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4 Indian wedding quirks

4 Indian wedding quirks

An Indian wedding is a week long journey filled with multiples events designed to tease, bless and congratulate the bride and groom. The wedding enlists a massive number of guests who all engage in the following activities with the highest amount of excitement and enthusiasm.

Mehandi is a form of temporary tattoos which are often known by the term “henna” which originates from the Arabic route. Mehendi mainly encapsulates the beauty of leaves, flowers, peacocks and swirly patterns. It often contains small pictures of the bride and groom to further symbolise the love and moment of celebration. I would personally love to see more geometric designs used for mehandi as it give a subtle yet classy look. a  Most women attending the wedding apply mehandi in order to increase the grace and beauty of their hands and feet although there are few people who love the herbal smell of it which slowly fades in in approximately 2 weeks. Mehandi is a task for the patient as it can take up to 5 or 6 hours to properly and leave a vibrant and finely detailed design. For the application of mehandi artist use cones which are a smaller version of icing tubes. As an indian it is also exciting to see the culture of applying mehandi is gradually growing in the west.

 

In the early days when makeup and skin products didn’t exist a grandmother’ recipe was used to to make a DIY face mask of turmeric, barley and sunflower oil to enhance the beauty of the bride and groom and give them natural glow. It has been working effectively since multiple centuries. Initially it was necessity but now in 2017 it has become tradition where the entire family works towards making the  bride and groom look their best by still using the original face mask recipe whilst having a communal spa day although the luxuries of it are only for the bride and groom.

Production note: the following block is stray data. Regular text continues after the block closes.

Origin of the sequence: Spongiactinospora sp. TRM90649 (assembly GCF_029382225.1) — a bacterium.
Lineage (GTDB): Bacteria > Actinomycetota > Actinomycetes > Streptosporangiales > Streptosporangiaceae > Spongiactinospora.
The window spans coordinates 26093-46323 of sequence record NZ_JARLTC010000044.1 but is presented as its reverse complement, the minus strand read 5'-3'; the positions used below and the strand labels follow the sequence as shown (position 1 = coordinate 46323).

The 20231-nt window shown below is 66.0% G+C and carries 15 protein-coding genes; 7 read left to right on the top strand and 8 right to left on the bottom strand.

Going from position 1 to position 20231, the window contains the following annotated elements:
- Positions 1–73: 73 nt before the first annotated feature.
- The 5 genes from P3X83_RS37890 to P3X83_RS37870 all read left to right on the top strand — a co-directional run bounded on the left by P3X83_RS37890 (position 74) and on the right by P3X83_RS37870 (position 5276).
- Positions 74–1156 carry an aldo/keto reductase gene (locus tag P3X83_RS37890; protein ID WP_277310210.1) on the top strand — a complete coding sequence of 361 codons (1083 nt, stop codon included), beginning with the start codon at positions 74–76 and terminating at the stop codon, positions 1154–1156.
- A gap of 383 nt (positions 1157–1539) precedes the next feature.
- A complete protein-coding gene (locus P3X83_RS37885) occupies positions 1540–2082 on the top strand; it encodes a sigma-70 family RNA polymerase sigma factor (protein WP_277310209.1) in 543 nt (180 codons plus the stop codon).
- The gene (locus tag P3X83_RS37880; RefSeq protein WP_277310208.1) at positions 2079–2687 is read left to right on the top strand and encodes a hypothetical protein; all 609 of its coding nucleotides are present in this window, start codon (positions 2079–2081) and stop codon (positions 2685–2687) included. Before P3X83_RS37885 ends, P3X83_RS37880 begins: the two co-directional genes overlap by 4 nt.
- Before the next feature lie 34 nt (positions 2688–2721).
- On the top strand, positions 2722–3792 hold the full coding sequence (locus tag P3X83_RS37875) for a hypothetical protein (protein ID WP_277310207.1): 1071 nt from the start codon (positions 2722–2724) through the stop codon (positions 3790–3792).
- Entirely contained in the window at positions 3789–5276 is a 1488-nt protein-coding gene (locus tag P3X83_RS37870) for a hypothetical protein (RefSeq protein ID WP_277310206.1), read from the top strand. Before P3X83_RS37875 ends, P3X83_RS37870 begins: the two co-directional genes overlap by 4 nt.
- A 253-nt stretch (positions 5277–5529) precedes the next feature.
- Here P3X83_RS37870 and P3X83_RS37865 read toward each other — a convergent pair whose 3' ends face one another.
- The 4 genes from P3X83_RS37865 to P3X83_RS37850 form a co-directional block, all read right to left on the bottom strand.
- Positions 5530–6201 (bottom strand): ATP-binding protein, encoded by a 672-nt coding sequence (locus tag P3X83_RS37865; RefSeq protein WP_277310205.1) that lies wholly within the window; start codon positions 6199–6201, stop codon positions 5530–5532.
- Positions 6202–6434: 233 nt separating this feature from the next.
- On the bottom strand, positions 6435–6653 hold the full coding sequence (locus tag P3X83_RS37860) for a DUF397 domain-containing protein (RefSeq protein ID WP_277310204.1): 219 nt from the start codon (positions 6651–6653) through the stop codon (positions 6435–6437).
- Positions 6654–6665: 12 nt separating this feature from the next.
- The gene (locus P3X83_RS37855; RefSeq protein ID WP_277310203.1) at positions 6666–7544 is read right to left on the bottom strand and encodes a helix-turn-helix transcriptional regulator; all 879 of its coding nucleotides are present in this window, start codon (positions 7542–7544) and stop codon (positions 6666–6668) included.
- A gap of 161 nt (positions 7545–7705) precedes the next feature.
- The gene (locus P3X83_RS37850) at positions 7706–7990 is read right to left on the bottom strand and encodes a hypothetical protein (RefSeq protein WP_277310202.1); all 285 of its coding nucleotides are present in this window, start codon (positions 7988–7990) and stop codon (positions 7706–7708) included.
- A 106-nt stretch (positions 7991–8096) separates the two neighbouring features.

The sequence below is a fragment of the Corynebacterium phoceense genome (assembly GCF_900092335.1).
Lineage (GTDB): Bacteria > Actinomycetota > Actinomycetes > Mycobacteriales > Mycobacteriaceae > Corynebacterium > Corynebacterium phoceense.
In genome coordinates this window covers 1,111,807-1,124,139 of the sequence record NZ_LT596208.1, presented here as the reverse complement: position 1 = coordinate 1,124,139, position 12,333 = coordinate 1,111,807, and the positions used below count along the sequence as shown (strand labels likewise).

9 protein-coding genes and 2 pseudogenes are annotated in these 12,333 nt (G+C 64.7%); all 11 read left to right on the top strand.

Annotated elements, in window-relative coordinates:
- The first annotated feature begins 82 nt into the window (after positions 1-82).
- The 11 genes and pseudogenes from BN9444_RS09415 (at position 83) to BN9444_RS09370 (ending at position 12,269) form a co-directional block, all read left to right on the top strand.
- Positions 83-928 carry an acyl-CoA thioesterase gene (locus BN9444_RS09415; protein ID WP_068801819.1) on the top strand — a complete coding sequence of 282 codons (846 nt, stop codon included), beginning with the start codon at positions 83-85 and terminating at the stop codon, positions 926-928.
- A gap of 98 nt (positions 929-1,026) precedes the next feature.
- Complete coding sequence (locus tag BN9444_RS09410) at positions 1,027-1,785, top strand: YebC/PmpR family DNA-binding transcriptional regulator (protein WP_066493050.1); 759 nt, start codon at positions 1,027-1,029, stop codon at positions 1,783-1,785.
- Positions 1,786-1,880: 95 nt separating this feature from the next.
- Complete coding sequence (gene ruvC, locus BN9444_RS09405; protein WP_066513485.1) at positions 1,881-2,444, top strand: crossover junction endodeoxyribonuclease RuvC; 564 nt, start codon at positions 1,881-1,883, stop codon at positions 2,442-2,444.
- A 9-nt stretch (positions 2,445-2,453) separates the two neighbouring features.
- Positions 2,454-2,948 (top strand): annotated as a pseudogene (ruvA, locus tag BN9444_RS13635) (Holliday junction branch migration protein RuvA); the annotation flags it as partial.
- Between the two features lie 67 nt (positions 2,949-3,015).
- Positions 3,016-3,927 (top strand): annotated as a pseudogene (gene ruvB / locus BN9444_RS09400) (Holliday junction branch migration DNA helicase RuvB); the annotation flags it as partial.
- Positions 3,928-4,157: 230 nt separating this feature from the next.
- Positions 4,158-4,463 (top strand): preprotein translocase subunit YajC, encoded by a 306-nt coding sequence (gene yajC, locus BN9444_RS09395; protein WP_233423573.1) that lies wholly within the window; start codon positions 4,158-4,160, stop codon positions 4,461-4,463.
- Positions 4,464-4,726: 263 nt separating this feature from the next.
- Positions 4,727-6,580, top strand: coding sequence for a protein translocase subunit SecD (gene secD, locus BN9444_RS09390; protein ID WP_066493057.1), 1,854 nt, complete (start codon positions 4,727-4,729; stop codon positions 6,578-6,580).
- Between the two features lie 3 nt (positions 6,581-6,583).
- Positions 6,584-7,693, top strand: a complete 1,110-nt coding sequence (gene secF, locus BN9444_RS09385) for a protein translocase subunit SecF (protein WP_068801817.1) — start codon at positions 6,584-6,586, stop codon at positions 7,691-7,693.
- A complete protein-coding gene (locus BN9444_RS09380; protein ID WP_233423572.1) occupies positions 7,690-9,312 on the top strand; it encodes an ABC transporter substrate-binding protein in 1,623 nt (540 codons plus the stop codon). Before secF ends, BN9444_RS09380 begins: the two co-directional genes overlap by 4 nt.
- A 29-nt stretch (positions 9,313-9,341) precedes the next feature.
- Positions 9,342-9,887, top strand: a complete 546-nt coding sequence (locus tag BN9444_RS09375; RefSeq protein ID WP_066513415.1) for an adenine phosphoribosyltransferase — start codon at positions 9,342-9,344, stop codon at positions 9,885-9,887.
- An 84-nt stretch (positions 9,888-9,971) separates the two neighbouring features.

The main wedding  function can also up to 12 hours because of all the funny traditions which solely exist to tease the bride and groom and have a laugh with them. These are mainly little pranks performed by the bride’s sister, friends and guests to joke around with the groom in ways such as stealing and then hiding away his shoes which are later returned in exchange for gifts. Also not letting him in the enter the wedding hall by gathering around a ribbon and asking the groom to cut it with either a pair of fake scissors or no scissors, at this point the he is also fed several desserts to properly welcome him and some families even paan (essentially a burrito made of leaf with areca nut as the filling although is half the size comparatively) is offered. These moments provide for bonding between the 2 families and allow the wedding to be even more glorified and unforgettable .

Indian weddings are often known for the extremely lavish and royal jewelry and dresses worn by the guests. The traditional dress worn by women is “lehenga choli” which comprises of a floor length skirt and a cropped top which ends just above the navel. According to the hindu religion the color red is considered a color of happiness and celebration therefore the outfit of the bride is mostly red. Men wear coats which are heavily glamorized by the detailed embroidery and use shiny colours such as gold, silver and bronze. Each person attending is at least wearing one piece of jewellery enhance the royalty of the event. The bride however is essentially  bathed with gold and diamonds from her hair accessories to her toe rings to make her special day unforgettable for her.   

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